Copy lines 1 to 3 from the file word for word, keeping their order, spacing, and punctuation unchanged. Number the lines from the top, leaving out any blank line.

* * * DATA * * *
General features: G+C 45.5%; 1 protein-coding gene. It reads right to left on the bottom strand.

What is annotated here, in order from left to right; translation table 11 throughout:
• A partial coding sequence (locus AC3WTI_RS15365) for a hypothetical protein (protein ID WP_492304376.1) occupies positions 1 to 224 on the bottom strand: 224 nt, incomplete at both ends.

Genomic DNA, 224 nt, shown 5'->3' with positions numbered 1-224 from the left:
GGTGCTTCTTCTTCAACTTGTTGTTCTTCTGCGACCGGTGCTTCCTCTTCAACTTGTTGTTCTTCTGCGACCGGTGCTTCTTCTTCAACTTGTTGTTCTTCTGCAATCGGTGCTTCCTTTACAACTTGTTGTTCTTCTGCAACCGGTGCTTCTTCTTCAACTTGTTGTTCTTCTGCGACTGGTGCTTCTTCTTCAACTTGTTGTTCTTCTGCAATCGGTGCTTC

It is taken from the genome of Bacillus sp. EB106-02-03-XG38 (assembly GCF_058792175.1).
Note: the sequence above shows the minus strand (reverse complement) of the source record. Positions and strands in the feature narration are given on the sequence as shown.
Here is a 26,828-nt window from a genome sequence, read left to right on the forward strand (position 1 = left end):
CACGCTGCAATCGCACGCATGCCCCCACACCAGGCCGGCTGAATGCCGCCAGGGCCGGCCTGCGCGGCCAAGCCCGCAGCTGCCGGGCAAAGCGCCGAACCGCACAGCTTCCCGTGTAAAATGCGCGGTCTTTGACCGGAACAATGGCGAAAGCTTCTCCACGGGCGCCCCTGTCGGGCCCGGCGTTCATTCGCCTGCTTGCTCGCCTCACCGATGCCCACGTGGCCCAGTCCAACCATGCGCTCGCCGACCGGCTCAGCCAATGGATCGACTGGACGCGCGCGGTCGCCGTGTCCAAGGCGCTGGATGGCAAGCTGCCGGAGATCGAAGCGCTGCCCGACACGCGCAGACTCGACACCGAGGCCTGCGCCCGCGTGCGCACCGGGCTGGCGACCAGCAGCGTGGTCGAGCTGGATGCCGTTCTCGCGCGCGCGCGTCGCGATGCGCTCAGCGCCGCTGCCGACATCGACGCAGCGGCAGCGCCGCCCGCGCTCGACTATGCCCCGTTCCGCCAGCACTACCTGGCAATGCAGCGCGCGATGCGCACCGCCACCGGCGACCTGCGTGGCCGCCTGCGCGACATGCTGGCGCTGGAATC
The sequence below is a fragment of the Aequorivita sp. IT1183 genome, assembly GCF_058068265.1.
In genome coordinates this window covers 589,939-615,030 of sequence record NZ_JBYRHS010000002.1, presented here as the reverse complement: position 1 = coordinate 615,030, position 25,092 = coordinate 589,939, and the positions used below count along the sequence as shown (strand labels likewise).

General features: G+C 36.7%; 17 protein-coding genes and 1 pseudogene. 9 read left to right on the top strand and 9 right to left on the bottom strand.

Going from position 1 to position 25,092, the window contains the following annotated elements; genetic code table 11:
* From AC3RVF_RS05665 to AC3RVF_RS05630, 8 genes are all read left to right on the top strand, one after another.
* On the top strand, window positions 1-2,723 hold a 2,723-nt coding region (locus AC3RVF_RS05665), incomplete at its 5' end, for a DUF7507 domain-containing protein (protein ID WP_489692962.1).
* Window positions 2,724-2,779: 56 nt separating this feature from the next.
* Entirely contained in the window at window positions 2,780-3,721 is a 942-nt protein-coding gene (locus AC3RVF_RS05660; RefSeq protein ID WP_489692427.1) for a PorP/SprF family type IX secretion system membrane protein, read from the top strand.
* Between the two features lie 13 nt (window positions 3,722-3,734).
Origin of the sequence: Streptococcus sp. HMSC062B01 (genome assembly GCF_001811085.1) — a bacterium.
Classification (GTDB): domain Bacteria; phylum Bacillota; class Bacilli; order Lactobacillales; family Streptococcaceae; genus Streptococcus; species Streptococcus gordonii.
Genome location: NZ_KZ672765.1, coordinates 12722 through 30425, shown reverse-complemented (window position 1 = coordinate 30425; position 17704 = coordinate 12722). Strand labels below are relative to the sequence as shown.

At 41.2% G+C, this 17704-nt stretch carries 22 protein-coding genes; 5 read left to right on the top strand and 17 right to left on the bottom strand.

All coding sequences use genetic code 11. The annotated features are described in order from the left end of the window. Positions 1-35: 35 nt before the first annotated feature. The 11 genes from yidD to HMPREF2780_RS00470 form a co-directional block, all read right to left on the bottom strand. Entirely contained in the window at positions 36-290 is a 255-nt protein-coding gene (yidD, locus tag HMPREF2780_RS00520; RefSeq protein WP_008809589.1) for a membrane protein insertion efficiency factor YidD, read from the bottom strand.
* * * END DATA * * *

General features: G+C 45.5%; 1 protein-coding gene. It reads right to left on the bottom strand.

What is annotated here, in order from left to right; translation table 11 throughout:
• A partial coding sequence (locus AC3WTI_RS15365) for a hypothetical protein (protein ID WP_492304376.1) occupies positions 1 to 224 on the bottom strand: 224 nt, incomplete at both ends.